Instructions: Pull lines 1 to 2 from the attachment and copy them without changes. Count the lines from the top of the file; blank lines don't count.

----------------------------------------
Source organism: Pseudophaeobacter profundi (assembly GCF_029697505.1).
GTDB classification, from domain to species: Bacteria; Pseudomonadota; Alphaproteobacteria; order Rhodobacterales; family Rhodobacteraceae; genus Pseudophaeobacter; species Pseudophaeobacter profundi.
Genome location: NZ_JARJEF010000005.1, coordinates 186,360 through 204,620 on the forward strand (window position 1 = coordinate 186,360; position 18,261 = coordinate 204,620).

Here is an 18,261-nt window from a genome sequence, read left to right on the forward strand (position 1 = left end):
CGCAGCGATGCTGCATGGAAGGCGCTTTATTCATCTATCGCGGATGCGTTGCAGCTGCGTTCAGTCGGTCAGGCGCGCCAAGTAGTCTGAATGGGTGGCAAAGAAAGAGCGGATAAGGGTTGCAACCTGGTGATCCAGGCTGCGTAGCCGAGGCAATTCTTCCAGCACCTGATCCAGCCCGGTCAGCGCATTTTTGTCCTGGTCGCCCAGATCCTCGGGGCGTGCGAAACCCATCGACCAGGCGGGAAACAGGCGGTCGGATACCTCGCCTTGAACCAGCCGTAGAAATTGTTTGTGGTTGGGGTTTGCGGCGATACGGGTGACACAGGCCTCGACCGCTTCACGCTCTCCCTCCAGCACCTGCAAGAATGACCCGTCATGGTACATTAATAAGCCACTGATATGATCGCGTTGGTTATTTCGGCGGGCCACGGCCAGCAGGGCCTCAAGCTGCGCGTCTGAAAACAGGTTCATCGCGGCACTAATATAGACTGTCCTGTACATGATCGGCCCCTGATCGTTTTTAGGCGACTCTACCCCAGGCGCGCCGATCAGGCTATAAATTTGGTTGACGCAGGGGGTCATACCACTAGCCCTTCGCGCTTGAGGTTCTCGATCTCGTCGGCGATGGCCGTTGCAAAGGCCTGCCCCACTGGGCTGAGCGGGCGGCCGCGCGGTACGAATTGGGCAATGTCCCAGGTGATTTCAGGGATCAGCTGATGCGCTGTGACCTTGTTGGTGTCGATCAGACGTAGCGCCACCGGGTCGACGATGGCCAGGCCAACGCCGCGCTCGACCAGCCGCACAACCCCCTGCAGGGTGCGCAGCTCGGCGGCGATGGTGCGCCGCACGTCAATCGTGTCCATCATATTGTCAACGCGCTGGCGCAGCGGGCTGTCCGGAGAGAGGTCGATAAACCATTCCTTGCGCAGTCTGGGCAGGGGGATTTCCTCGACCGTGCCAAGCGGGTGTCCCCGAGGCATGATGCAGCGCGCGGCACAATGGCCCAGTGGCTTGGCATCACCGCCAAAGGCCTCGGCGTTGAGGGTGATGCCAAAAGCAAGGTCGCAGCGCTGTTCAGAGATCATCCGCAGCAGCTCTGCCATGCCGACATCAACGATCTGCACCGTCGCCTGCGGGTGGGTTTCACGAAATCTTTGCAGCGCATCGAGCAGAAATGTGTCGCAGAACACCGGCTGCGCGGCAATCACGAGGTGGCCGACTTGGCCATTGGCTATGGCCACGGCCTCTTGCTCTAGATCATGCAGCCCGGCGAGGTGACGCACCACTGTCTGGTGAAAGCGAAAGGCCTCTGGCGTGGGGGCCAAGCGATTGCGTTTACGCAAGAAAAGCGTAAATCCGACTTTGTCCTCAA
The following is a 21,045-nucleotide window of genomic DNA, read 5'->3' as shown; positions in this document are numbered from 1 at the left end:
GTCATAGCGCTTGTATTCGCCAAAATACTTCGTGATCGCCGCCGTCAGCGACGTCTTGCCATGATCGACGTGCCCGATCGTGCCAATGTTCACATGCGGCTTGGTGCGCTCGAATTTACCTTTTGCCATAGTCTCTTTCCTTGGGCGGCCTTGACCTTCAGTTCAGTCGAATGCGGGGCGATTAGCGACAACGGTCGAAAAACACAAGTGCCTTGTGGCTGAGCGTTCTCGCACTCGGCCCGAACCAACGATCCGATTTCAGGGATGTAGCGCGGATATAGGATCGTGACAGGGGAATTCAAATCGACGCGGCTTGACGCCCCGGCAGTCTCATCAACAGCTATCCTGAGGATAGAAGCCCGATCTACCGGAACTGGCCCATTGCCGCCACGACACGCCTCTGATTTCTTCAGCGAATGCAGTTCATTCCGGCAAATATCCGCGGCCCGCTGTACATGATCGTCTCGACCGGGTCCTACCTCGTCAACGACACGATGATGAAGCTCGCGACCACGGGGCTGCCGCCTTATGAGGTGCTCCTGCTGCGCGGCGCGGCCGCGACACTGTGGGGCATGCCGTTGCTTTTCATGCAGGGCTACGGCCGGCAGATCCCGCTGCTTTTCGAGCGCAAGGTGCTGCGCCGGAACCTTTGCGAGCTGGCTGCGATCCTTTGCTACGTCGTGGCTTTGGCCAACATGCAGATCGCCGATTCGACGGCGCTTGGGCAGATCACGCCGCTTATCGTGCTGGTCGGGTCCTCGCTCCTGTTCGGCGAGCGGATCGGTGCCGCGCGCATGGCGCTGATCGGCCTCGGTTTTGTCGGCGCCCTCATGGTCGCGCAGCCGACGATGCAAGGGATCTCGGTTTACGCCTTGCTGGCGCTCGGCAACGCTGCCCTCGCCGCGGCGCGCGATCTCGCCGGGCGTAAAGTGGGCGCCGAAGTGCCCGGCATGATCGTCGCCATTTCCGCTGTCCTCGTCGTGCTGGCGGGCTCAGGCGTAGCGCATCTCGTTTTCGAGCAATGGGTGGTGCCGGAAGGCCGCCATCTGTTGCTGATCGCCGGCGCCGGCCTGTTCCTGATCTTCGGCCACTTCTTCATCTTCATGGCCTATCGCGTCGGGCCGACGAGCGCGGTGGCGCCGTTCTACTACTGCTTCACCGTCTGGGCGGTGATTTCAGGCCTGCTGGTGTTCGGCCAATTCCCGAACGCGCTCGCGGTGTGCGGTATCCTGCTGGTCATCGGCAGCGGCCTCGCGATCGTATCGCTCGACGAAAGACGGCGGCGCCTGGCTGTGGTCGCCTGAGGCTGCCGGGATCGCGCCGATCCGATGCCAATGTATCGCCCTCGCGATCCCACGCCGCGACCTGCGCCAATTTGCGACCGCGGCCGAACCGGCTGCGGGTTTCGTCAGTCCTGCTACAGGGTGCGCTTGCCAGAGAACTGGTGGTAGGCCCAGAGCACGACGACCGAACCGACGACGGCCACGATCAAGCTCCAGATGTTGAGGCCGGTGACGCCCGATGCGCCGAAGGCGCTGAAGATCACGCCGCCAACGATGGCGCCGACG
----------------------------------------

Source organism: Pseudophaeobacter profundi (assembly GCF_029697505.1).
GTDB classification, from domain to species: Bacteria; Pseudomonadota; Alphaproteobacteria; order Rhodobacterales; family Rhodobacteraceae; genus Pseudophaeobacter; species Pseudophaeobacter profundi.